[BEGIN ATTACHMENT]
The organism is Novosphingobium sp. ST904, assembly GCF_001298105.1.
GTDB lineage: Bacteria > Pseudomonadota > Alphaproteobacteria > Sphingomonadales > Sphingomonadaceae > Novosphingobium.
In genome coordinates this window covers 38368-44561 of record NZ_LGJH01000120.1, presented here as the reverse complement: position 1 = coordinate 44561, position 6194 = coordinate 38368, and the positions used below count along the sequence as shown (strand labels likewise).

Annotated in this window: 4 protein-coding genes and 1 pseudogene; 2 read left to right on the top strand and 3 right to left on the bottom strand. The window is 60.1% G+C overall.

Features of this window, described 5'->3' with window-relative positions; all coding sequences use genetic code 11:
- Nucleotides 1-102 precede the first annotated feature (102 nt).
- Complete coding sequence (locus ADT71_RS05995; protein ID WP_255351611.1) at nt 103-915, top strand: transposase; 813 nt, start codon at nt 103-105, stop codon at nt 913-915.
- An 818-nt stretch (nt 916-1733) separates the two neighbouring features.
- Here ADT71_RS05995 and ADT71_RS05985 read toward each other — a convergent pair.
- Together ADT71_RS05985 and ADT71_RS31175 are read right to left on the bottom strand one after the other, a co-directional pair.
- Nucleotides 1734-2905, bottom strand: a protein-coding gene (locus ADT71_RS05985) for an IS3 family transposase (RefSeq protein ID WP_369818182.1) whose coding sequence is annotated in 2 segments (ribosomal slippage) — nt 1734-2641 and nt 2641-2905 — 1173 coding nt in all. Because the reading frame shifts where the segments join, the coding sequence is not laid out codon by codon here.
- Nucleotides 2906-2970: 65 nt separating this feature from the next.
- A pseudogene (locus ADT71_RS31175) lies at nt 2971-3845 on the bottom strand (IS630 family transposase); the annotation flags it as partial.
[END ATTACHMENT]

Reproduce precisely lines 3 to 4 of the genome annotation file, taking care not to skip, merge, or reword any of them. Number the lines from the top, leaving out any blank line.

In genome coordinates this window covers 38368-44561 of record NZ_LGJH01000120.1, presented here as the reverse complement: position 1 = coordinate 44561, position 6194 = coordinate 38368, and the positions used below count along the sequence as shown (strand labels likewise).

Annotated in this window: 4 protein-coding genes and 1 pseudogene; 2 read left to right on the top strand and 3 right to left on the bottom strand. The window is 60.1% G+C overall.